Thursday, February 28, 2013

The Lollipop Guild

By Patricia Winton

Munchkinland isn’t the only place with a Lollipop Guild, but Italy’s Lollipop Guild isn’t here to welcome you; they’re here to stop you. Italian police use the paletta del poliziotto (which resembles a giant lollipop) as a signal for drivers to stop. The paletta is a metal or plastic circle, about ten inches (25 centimeters) in diameter mounted on a stick; one side is red, the other green. Police keep them handy, attached to the doors of squad cars. Spiffy motorcycle cops tuck the lollies inside their boots, making them easy to grab. I’ve seen bicycle troops with the paletta sticking out of saddlebags, and while I haven’t seen them, I suspect the Venetian version of motorcycle patrols use them as well.

Italian motorists, and even pedestrians, know the paletta means stop. Squad cars, sirens wailing, swoosh through intersections with a cop holding the paletta out the window. To the uninitiated, that little circle of red may go unnoticed, but you ignore it at your peril. The police officer with the lolly has the right of way. Fortunately, the sirens are a better signal for most tourists to Italy.

There can be perils for the police, as well. A couple of years ago, a police officer saw a motorist trying to pass another car on a dangerous stretch of road where passing was prohibited. The officer stuck out his paletta to stop the car. It was traveling too fast, and the side mirror of the car struck the paletta, wrenching the officer’s arm and breaking his elbow.

The paletta is also sometimes used in crime. Thieves armed with a counterfeit paletta target cars with foreign tags. In one recent case, such a thief stopped a French man driving a camper. Once the driver opened the window, the thief ordered him to open up the back of the van, which he planned to strip of its valuables. This tourist was lucky. Real police officers came upon the incident. The thief tried to hide his paletta falsa under his jacket, but he was apprehended and the French man went on his way.

In another case, two men impersonating police officers stopped a van carrying three Hungarian tourists, using a counterfeit paletta. One of the tourists became suspicious and asked to inspect the police credentials. This trio enjoyed good fortune as well in that Caribinieri came along in time to interrupt the thieves and take them into custody.

Genuine and Counterfeit Palette

The genuine paletta has a band of white reflective material around the rim with the name of the issuing agency (municipal government, defense department, state department, etc.) with the agency’s seal in the center. Many counterfeits don’t have any identifying marks. So if you’re in Italy, respect that lollipop if you encounter one, but be wary as well. That is, “trust, but verify.”

Please join me on alternate Thursdays at Novel Adventurers. Next week I'm writing about one of my favorite Italian treats.

Thursday, February 14, 2013

A Chocolate Battle

Today is Valentine’s Day, and if tradition holds, Italian television viewers will be treated to emotional discussions about why Italian chocolate is the best. On cooking segments of news shows. On a consumer affairs show. On the grandaddy of Italian cooking shows “La Prova del Cuoco” (“The Test of the Cook”).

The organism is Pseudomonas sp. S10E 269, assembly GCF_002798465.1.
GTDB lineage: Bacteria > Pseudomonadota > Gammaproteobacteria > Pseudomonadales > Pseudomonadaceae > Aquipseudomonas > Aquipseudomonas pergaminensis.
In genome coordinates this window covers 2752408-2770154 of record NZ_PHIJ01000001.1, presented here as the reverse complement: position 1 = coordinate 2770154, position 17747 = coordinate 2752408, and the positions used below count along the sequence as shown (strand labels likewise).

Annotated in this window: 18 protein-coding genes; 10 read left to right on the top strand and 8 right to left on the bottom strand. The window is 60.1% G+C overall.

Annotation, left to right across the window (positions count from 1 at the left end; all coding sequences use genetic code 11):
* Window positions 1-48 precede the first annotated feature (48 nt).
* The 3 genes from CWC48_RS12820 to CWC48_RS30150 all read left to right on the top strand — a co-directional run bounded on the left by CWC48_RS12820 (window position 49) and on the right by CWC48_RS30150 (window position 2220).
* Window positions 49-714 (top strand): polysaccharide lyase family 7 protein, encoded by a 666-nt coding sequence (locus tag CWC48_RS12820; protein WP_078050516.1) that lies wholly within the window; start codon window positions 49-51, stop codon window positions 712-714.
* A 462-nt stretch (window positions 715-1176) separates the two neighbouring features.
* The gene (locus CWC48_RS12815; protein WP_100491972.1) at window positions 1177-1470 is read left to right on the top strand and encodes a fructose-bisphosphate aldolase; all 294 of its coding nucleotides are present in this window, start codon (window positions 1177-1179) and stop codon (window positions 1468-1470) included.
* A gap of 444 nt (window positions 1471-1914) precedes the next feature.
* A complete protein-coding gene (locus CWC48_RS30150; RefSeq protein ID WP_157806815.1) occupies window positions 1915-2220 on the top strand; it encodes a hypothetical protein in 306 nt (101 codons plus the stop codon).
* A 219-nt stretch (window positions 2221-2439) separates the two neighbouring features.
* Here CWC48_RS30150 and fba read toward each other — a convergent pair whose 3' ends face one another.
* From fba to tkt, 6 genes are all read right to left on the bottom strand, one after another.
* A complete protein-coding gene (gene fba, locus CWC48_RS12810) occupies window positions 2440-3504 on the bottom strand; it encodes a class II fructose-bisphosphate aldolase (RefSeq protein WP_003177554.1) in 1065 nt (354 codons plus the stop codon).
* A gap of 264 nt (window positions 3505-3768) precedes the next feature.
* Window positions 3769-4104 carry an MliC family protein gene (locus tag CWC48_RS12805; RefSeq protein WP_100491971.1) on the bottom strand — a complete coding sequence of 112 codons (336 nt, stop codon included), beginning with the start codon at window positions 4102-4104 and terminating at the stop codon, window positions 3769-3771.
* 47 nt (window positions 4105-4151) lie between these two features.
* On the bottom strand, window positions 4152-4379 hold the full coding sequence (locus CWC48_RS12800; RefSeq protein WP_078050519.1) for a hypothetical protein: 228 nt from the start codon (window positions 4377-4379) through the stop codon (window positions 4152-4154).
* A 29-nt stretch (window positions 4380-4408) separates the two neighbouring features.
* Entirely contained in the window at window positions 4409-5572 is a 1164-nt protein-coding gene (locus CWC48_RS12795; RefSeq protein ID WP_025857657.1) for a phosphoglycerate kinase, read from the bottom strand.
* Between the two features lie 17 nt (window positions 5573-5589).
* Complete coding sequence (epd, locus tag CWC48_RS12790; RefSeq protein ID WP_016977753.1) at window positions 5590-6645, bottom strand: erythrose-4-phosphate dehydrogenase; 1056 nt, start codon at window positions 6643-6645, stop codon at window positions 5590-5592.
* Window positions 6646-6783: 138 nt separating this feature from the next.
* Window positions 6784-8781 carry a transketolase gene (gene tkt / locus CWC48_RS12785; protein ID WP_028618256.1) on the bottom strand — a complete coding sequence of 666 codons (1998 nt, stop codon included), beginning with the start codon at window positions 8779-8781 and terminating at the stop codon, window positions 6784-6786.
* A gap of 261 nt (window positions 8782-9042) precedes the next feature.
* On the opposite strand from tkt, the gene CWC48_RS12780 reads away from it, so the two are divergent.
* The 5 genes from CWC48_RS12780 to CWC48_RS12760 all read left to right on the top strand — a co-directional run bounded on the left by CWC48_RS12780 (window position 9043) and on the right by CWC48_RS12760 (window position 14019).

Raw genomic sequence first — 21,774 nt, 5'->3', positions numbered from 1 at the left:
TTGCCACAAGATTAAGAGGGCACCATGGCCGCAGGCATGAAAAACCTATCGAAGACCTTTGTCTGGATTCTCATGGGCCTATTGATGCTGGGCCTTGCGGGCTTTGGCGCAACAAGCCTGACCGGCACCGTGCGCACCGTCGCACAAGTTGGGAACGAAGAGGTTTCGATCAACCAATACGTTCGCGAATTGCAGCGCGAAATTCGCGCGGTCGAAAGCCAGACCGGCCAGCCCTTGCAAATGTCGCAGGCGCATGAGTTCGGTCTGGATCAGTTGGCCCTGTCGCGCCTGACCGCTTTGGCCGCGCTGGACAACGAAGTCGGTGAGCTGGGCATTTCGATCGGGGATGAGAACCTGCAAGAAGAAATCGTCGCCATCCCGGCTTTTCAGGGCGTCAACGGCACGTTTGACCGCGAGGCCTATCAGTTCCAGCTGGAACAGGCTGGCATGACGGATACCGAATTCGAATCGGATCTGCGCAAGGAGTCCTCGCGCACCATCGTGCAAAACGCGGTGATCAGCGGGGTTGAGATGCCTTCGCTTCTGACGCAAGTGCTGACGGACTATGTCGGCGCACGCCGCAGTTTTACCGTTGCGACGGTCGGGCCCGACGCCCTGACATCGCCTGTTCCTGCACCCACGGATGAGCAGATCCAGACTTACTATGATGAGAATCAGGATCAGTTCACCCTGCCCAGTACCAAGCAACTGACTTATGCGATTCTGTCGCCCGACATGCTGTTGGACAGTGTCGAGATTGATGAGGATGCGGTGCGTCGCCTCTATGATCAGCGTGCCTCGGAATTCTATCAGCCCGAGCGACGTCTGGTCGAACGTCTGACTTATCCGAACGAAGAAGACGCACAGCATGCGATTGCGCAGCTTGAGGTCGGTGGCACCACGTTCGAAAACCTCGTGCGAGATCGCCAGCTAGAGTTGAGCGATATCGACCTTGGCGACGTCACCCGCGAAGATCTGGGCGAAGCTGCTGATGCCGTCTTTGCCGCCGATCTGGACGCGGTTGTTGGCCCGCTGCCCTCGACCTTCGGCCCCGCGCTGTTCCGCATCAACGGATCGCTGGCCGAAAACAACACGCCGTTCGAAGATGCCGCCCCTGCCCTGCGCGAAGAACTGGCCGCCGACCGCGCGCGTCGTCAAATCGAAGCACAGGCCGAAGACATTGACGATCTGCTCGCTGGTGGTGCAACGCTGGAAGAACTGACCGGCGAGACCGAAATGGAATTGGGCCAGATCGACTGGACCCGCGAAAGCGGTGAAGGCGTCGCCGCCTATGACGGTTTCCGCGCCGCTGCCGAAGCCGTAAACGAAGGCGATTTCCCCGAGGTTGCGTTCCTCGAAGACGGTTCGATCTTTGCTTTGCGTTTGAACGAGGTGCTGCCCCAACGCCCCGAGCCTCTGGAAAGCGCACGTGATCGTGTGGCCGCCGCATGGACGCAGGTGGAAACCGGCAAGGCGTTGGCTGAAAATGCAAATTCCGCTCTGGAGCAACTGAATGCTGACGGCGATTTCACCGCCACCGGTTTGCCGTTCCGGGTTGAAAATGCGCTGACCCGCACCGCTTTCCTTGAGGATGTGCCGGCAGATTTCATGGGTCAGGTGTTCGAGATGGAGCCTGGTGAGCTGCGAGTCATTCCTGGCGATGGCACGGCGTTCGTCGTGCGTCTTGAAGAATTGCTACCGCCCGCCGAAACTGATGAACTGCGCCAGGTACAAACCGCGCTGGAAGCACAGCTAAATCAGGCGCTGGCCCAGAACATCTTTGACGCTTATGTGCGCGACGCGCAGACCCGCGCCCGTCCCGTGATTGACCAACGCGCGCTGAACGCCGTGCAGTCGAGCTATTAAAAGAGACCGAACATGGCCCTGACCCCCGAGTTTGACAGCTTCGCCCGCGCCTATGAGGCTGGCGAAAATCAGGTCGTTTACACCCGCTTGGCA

It’s a ranting that has waged for ten years, but its seeds go back to the early 1970s. In 1973, Britain, Ireland, and Denmark produced chocolate using vegetable oils such as palm or karité instead of cocoa butter. Other countries in the European Union had the option of banning chocolate made without cocoa butter. Not only could countries such as France, Belgium, and Italy regulate how chocolate was made within their own borders, they could also ban imports that didn’t follow their rules.

Italy's favorite, gianduia
For 27 years, the European parliament tried to hammer out a compromise to please all 15 member nations. Two primary arguments emerged, economics vs. taste. The cost of cocoa butter continues to rise, argued those who favored economics, while vegetable fats allow manufactures to produce chocolate at a lower cost—a savings passed on to the consumer. But, counter the purists, chocolate made with cocoa butter simply tastes better.

The purists didn’t rely on emotional responses here; they had science on their side. Cocoa butter, it seems, has a melting point that is slightly lower than human body temperature. When chocolate made with cocoa butter goes into the mouth, it melts faster than chocolate made without it. Thus, there is an immediate burst of flavor.

Finally, in 2000, the European parliament voted to allow chocolate made with five percent vegetable oils to be sold across the union. This change in the law meant that Italy and other countries banning British, Irish, and Danish chocolate had to amend their own laws.

Italy and Spain held that chocolate without cocoa butter had to be labeled “substitute chocolate.” These regulations affected the importation of chocolates made in six of the 15 EU states. The Court of Justice of the European Union ruled against the southerners in 2003, saying that Italy and Spain, along with other EU members, had to accept chocolate made with other oils as “pure chocolate.”
Italy continued to rebel, requiring that chocolate sold within its borders could only be labeled “pure chocolate” if it contained cocoa butter. The EU court ruled against Italy in 2010, threatening the country with a fine if it didn’t permit chocolate with other oils to have that label.
Thus the annual rant. In Italy, where gusto, flavor or taste, is prized above most anything, we’ll hear about what makes chocolate taste good—that cocoa butter melting immediately in our mouths. I challenge you to a taste test.